The other basic type of weld, the fillet weld, is used for making tee and lap joints. For this type of welding, no special preparation, other than squared edges, is necessary. Typical welded tee and lap joints are pictured in figures 24 and 25 respectively.
Considering the tee joint first, it will be seen immediately that the different locations of the piece creates a problem. The method of holding the electrode for butt welds will not be satisfactory. To deposit a single pass fillet weld hold the electrode as shown in figure 26. This will provide fusion into the corner and a fillet, the sides of which will be approximately equal. For maximum strength a fillet weld should be deposited on each side of the upright section. When a heavier fillet is needed, deposit a second layer as indicated in figure 27, using any of the weaving patterns in figure 28.
The lap joint, while involving the same fundamental weld type, the fillet, has metal distributed differently and therefore requires still another technique. The details of the application are given in figure 29, for a single pass weld. For a two-pass weld figure 30 provides the details.
The importance of welding in the flat position, whenever possible, cannot be stressed to strongly. The quality of the weld is better, the operation easier and faster. However, occasions will arise when it is necessary to work on parts fixed in position under which condition welds must be deposited horizontally, vertically and overhead. It must be understood that welding in these positions is difficult and will require constant practice to develop skill.
As in the case of welding in the flat position, it is best to start practicing by first running bead welds in the various positions. Then as facility is gained on these operations practice may be continued on butt and fillet welds (tee and lap joints) in these positions.
One of the first facts noted when welding in these positions is that the force of gravity tends to cause the molten metal to drip (fall) down. The technique used, therefore, must be designed to overcome this and since it is difficult it is best to approach this by steps. To accomplish this, start by making horizontal bead welds on plates inclined at 45 degrees as shown in figure 31. When this has been mastered so that uniform beads can be made consistently, practice on welding vertically may be started. Again begin with an easy operation such as running beads vertically on
To progress with this practice it is necessary now to move the plates into vertical position. The details of horizontal bead welds are given in figure 33.
Welding vertically may be performed either by carrying the weld upward or staring from the top and welding down. It is generally conceded that working upward is easier, and therefore, bead welds in this manner should be practiced. A method for making weave beads is illustrated in figure 34.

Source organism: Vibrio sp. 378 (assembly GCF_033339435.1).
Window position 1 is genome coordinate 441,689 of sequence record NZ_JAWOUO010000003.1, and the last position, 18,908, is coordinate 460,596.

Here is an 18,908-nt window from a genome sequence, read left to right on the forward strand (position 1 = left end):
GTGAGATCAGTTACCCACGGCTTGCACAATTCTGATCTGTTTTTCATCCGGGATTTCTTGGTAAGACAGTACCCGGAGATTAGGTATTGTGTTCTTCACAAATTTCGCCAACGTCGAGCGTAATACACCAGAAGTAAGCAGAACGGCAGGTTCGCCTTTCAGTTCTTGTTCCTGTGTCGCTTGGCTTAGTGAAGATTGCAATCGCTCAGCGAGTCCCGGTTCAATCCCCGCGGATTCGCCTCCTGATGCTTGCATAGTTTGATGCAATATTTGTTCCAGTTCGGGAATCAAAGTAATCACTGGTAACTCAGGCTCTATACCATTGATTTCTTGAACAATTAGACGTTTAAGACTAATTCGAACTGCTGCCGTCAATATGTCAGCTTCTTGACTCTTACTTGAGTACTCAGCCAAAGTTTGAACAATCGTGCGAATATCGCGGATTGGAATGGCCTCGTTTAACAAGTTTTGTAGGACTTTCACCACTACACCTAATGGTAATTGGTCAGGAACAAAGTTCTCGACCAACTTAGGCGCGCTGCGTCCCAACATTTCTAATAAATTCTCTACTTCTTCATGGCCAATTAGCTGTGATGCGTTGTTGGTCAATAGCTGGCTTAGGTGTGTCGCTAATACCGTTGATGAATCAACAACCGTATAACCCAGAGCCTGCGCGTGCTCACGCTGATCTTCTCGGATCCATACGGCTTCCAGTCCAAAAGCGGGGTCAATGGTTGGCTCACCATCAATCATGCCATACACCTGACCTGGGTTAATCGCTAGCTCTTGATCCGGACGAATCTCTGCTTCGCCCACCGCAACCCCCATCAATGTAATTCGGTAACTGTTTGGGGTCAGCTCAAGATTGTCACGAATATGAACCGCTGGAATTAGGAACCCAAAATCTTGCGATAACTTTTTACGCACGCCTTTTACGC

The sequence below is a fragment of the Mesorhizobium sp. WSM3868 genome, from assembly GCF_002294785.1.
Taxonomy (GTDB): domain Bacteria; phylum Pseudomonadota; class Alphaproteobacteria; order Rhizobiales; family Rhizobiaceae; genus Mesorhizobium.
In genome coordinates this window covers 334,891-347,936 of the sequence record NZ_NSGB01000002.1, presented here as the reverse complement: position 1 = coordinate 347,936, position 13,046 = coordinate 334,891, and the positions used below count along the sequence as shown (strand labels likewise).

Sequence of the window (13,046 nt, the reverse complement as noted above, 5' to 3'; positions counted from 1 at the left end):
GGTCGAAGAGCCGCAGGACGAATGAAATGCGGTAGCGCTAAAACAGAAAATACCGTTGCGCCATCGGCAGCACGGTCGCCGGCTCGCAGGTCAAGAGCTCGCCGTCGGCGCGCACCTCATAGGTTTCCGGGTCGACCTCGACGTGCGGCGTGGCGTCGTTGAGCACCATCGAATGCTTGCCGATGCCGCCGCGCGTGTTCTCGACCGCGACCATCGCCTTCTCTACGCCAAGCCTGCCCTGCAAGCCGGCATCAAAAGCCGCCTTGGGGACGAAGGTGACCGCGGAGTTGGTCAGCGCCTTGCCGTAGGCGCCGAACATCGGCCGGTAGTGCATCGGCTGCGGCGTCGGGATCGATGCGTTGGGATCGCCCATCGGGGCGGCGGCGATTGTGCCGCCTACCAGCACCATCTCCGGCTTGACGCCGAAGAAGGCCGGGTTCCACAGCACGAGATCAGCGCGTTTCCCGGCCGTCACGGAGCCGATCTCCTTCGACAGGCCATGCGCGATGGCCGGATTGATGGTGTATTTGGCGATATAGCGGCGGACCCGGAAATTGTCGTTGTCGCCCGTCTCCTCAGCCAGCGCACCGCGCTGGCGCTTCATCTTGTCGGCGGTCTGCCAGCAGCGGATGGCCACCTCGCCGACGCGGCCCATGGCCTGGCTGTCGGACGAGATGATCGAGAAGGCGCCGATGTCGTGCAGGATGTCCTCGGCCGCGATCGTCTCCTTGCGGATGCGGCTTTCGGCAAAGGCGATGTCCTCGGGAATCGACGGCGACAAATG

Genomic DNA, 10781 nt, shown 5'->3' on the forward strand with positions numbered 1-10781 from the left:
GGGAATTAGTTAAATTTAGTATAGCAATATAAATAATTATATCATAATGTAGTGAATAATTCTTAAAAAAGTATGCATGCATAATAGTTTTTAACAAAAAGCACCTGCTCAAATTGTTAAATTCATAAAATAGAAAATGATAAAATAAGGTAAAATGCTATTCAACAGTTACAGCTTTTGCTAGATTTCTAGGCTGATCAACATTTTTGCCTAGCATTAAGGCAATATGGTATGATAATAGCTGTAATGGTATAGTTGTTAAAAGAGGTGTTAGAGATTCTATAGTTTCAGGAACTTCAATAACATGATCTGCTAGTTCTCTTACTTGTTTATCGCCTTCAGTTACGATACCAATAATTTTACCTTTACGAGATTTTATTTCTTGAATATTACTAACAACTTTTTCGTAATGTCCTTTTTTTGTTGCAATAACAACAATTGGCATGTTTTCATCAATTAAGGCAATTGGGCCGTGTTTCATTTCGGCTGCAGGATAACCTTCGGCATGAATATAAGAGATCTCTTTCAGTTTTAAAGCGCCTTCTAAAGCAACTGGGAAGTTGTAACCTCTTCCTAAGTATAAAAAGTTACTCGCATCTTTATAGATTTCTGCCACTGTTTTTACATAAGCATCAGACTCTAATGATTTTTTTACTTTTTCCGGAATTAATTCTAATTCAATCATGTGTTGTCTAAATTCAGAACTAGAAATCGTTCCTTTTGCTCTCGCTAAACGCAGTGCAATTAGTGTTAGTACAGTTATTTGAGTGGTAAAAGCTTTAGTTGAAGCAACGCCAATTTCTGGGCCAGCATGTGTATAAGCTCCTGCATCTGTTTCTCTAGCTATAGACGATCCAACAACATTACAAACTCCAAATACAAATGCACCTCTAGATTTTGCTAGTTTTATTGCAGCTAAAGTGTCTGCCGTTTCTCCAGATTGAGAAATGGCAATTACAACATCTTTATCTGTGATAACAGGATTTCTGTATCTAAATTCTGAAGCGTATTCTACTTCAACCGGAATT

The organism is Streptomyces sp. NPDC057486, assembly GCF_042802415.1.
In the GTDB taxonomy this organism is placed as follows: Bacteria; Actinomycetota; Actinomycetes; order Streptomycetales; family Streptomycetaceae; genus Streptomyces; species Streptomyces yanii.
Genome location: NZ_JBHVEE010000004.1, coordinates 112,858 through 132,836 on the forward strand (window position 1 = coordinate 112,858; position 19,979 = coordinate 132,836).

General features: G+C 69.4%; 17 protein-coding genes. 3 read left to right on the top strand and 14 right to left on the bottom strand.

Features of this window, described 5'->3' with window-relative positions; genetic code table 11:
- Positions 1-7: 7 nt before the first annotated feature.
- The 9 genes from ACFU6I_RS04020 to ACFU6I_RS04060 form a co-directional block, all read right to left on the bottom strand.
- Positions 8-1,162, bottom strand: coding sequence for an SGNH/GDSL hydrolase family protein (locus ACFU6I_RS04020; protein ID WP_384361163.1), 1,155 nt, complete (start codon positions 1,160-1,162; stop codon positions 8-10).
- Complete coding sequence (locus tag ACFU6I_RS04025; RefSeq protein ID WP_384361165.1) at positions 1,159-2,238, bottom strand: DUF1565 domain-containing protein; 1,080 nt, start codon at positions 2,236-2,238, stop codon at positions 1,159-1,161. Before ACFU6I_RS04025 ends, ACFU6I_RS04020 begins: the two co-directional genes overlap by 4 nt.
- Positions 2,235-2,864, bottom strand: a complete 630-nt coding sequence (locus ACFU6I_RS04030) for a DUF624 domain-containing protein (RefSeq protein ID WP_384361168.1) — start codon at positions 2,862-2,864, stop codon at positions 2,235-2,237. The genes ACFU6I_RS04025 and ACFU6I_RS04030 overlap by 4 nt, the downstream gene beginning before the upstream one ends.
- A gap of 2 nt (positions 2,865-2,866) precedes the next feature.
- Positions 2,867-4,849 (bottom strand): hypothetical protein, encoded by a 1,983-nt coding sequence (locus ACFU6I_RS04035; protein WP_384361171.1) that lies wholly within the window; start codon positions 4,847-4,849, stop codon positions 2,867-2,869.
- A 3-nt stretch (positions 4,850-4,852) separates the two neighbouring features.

Since bead welds are of limited practical value, this experience must be extended by practicing on butt welds in the vertical and horizontal patterns.
Figure 35 provides information suitable for a single pass vertical butt weld or the first pass of a multiple layer deposit. Two methods of depositing the subsequent layers are given in figures 36 and 37.
For horizontal welds the details are shown in the collection in Figure 38. Note that a strip of metal is shown at the root of the weld, this is known as the backing strip. Its use permits the securing of a sound root pass without great difficulty. In use, the beveled plate edges should be spaced on the backing strip and the strip tack welded to the plates on the reverse side.
For fillet welds on tee joints the technique is shown in figure 39. For vertical lap joints the same technique may be employed not with-standing the difference in positions of the plates. Also when depositing a multilayer fillet weld, this same method would be used to deposit the first layer on both lap and tee joints. For depositing subsequent layers on tee joints two means are used and are shown in figures 40 and 41. For the additional layers on lap joints a somewhat similar weave may be seen in figure 42.
Welding in the overhead position is the final problem to master. Again proceed through the steps of making bead welds, the making of butt welds and finally the making of fillet welds.
When weaving is necessary, the pattern in figure 43 may be used.
The technique for overhead butt welds is illustrated in figure 44 this covers single pass welds or the first pass of multilayer welds. Subsequent beads may be deposited as shown in figure 45.
Again the technique for fillet welds may be employed for welding lap joints.
It may be appreciated that no printed instruction can impart to the beginner the skill necessary for successful welding. Personal instruction by an experienced welding operator is the best means described to date for accomplishing this end. Therefore, an effort should be made to secure some facility for instruction and practice under competent supervision. In any event the beginner should at least secure the benefit of criticism of finished welds by a qualified welder.